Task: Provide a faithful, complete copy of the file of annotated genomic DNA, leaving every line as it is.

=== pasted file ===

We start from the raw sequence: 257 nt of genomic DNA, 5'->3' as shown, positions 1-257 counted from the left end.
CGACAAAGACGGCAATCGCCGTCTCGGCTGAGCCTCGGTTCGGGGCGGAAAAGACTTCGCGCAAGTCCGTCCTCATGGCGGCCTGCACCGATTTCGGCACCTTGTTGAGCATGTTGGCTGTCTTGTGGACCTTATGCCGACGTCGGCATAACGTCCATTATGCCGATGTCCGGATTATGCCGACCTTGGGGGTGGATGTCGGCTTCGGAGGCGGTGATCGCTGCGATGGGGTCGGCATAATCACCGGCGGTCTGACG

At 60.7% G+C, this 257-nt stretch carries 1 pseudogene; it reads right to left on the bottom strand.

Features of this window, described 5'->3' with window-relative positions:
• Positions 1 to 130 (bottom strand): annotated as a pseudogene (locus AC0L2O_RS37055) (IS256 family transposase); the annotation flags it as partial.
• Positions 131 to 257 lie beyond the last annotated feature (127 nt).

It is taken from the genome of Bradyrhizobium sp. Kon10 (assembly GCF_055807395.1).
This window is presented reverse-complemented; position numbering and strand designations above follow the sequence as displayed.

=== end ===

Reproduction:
We start from the raw sequence: 257 nt of genomic DNA, 5'->3' as shown, positions 1-257 counted from the left end.
CGACAAAGACGGCAATCGCCGTCTCGGCTGAGCCTCGGTTCGGGGCGGAAAAGACTTCGCGCAAGTCCGTCCTCATGGCGGCCTGCACCGATTTCGGCACCTTGTTGAGCATGTTGGCTGTCTTGTGGACCTTATGCCGACGTCGGCATAACGTCCATTATGCCGATGTCCGGATTATGCCGACCTTGGGGGTGGATGTCGGCTTCGGAGGCGGTGATCGCTGCGATGGGGTCGGCATAATCACCGGCGGTCTGACG

At 60.7% G+C, this 257-nt stretch carries 1 pseudogene; it reads right to left on the bottom strand.

Features of this window, described 5'->3' with window-relative positions:
• Positions 1 to 130 (bottom strand): annotated as a pseudogene (locus AC0L2O_RS37055) (IS256 family transposase); the annotation flags it as partial.
• Positions 131 to 257 lie beyond the last annotated feature (127 nt).

It is taken from the genome of Bradyrhizobium sp. Kon10 (assembly GCF_055807395.1).
This window is presented reverse-complemented; position numbering and strand designations above follow the sequence as displayed.